Indiana Jones and the Temple of Doom

Indiana Jones and the Temple of Doom ★★★½

"Anything goes!"

Okay, we all know that TEMPLE OF DOOM gets a lot of flack. Before KINGDOM OF THE CRYSTAL SKULL came out, this was always referred to as the weakest of the original trilogy, and even afterward, it still has many detractors today. And if you were going to list every single thing you dislike about the movie, from its politically incorrect portrayal of India and folks eating monkey brains to how juvenile and dopey the gags are to how obnoxious Kate Capshaw comes off, I'd pretty much agree with you on all of them.

And yet, despite all these things, oh my Goodness, is this a good rocking' time! TEMPLE OF DOOM is an endlessly entertaining movie full of personality and pizzazz. The quality of the practical FX and stuntwork, Douglas Slocombe's colorful cinematography evocative of a Saturday morning cartoon, its intense set design, and the overall epic scope of TEMPLE OF DOOM all make up for all the film's less-than-great moments. Dumb as it may be, I would rather watch TEMPLE OF DOOM and get lost in its sense of escapism than a good deal other movies.

By the way, one little bit of trivia fans love to point out is "Did you know TEMPLE OF DOOM is really a prequel?" This is a really minor point; RAIDERS begins with a title card stating it is set in 1936 and this film begins with a title card stating it is set in 1935. It's such a small detail that has no effect on the plot and I can understand why most casual viewers either don't notice it or don't care. Honestly, if TEMPLE OF DOOM had begun with a title card stating 1937 instead, it could have told the exact same story for all it matters.

The opening sequence, set in the nightclub in Shanghai, is brilliant, and is every bit as good as any of the best scenes in RAIDERS. The way Indy has a confrontation with Lao (Roy Chiao) and uses the rotating table to exchange the various items (the diamond, the artifacts, the poison) is masterful filmmaking. This opening sequence is so good that it makes me wish Lao had been the main villain and gotten his own film. Even the opening credits, over the 1930's Cole Porter dance sequence, is a perfect homage.

[As many know, this entire nightclub sequence was originally conceived as a scene within RAIDERS and was even storyboarded out before it got cut. It then got reworked into the opening of this entry. This explains why it feels a bit disconnected from the rest of the film and also why, in my opinion, it's also the best sequence of the film.]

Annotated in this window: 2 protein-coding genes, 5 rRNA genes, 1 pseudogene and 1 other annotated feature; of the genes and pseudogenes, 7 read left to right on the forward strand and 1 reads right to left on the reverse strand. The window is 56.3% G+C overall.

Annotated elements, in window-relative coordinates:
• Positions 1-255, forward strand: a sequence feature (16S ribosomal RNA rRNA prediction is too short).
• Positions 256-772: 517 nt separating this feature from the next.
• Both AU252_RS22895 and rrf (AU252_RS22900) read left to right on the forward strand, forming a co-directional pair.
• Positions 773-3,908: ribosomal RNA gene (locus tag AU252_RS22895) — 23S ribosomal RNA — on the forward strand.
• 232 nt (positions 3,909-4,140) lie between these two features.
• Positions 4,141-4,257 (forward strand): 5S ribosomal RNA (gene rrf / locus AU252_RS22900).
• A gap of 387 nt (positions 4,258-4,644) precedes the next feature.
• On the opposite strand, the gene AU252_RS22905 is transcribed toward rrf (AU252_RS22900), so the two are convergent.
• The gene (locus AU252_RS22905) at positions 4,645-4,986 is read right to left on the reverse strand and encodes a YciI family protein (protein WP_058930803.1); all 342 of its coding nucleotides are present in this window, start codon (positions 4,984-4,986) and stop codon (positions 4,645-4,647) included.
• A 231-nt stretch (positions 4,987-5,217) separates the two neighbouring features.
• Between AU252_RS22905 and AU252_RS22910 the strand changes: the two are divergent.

Once the plot shifts gears to India and becomes about rescuing the children of a village, the story loses me a bit. It isn't until was actually enter the Temple of Doom itself in the latter half that it really picks up again. Now the story becomes about human sacrifices, hearts getting physically ripped out of chests, and Indy being brainwashed, the film again kicks into high gear with several great set pieces, including the conveyer belt sequence, the mine cart chase, and the finale on the rope bridge. I could rewatch these sequences over and over again.

Harrison Ford is great once again. No, this may not be his personal best outing, but you only need to see him in any scene just holding his whip or swinging across the room to see why this role is so iconic and will be forever associated with him.

As for the much maligned Kate Capshaw, I honestly believe she's a victim of bad dialog and lazy humor more than anything else, and her character coming off as useless. Capshaw does the best she can playing a character written to basically just be a dumb blonde. A few of her ditzy lines are mildly funny, but the script makes the mistake of making every single thing she says be like this. It's a sad case of where a joke that could have worked had it been kept in moderation is beaten into the ground by being used over and over again. I wish there had been a payoff scene where she finally proved useful; where some element about her that came off as ditzy turned out to actually make her knowledgable. Maybe her singing ability was used to save Indy. Something like that would have redeemed her character.

Also, I like the premise of Short Round's character; I like the idea of Indy having a child sidekick and a father/son dynamic building between them that makes him slightly uncomfortable. But again, instead of playing this dynamic seriously, Short Round is given smart-alecky one-liners meant to showcase how cute his Chinese accent is. If instead of corny jokes and one-liners, he had been fleshed out into a fuller character, there could have been something there.

But, hiccups and all, I still enjoy TEMPLE OF DOOM as the guilty pleasure and blatant children's film it is. Someone once commented "Yes, RAIDERS may be the more sophisticated film, but TEMPLE OF DOOM is the most '80's camp one, and I'll gladly take my '80's campiness!" Agreed. This may not be the smartest film in the world, but it does remind you why Spielberg was once considered the master craftsman that he was who could speak to the child in any audience!

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